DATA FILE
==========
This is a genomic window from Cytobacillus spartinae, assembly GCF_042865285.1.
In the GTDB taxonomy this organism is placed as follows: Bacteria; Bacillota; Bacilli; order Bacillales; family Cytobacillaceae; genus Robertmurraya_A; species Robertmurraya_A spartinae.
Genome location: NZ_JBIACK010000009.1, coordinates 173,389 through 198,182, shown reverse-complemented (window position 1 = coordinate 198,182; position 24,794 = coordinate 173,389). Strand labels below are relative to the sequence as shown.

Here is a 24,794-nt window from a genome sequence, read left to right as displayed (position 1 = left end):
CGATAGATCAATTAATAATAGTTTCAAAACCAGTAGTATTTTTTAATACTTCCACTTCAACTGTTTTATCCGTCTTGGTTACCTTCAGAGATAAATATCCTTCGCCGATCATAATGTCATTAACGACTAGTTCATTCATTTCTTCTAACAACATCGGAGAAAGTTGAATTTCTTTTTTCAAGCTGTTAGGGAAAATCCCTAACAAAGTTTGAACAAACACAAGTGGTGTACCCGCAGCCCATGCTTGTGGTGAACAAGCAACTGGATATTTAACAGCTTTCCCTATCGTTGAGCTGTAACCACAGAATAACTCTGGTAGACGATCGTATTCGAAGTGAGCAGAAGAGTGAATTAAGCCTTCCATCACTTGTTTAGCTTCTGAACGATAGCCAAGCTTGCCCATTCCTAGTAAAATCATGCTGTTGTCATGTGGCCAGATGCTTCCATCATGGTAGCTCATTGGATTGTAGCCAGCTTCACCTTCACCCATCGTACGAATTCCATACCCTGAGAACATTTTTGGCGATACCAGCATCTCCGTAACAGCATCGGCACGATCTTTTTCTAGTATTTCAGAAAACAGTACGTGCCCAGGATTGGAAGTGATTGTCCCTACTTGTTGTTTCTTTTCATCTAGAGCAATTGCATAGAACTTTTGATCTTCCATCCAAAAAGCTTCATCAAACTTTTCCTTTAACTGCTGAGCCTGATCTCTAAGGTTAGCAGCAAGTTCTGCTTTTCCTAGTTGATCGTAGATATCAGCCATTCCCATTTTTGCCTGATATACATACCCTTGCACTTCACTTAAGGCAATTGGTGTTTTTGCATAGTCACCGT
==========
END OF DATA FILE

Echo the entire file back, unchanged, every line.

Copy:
This is a genomic window from Cytobacillus spartinae, assembly GCF_042865285.1.
In the GTDB taxonomy this organism is placed as follows: Bacteria; Bacillota; Bacilli; order Bacillales; family Cytobacillaceae; genus Robertmurraya_A; species Robertmurraya_A spartinae.
Genome location: NZ_JBIACK010000009.1, coordinates 173,389 through 198,182, shown reverse-complemented (window position 1 = coordinate 198,182; position 24,794 = coordinate 173,389). Strand labels below are relative to the sequence as shown.

Here is a 24,794-nt window from a genome sequence, read left to right as displayed (position 1 = left end):
CGATAGATCAATTAATAATAGTTTCAAAACCAGTAGTATTTTTTAATACTTCCACTTCAACTGTTTTATCCGTCTTGGTTACCTTCAGAGATAAATATCCTTCGCCGATCATAATGTCATTAACGACTAGTTCATTCATTTCTTCTAACAACATCGGAGAAAGTTGAATTTCTTTTTTCAAGCTGTTAGGGAAAATCCCTAACAAAGTTTGAACAAACACAAGTGGTGTACCCGCAGCCCATGCTTGTGGTGAACAAGCAACTGGATATTTAACAGCTTTCCCTATCGTTGAGCTGTAACCACAGAATAACTCTGGTAGACGATCGTATTCGAAGTGAGCAGAAGAGTGAATTAAGCCTTCCATCACTTGTTTAGCTTCTGAACGATAGCCAAGCTTGCCCATTCCTAGTAAAATCATGCTGTTGTCATGTGGCCAGATGCTTCCATCATGGTAGCTCATTGGATTGTAGCCAGCTTCACCTTCACCCATCGTACGAATTCCATACCCTGAGAACATTTTTGGCGATACCAGCATCTCCGTAACAGCATCGGCACGATCTTTTTCTAGTATTTCAGAAAACAGTACGTGCCCAGGATTGGAAGTGATTGTCCCTACTTGTTGTTTCTTTTCATCTAGAGCAATTGCATAGAACTTTTGATCTTCCATCCAAAAAGCTTCATCAAACTTTTCCTTTAACTGCTGAGCCTGATCTCTAAGGTTAGCAGCAAGTTCTGCTTTTCCTAGTTGATCGTAGATATCAGCCATTCCCATTTTTGCCTGATATACATACCCTTGCACTTCACTTAAGGCAATTGGTGTTTTTGCATAGTCACCGT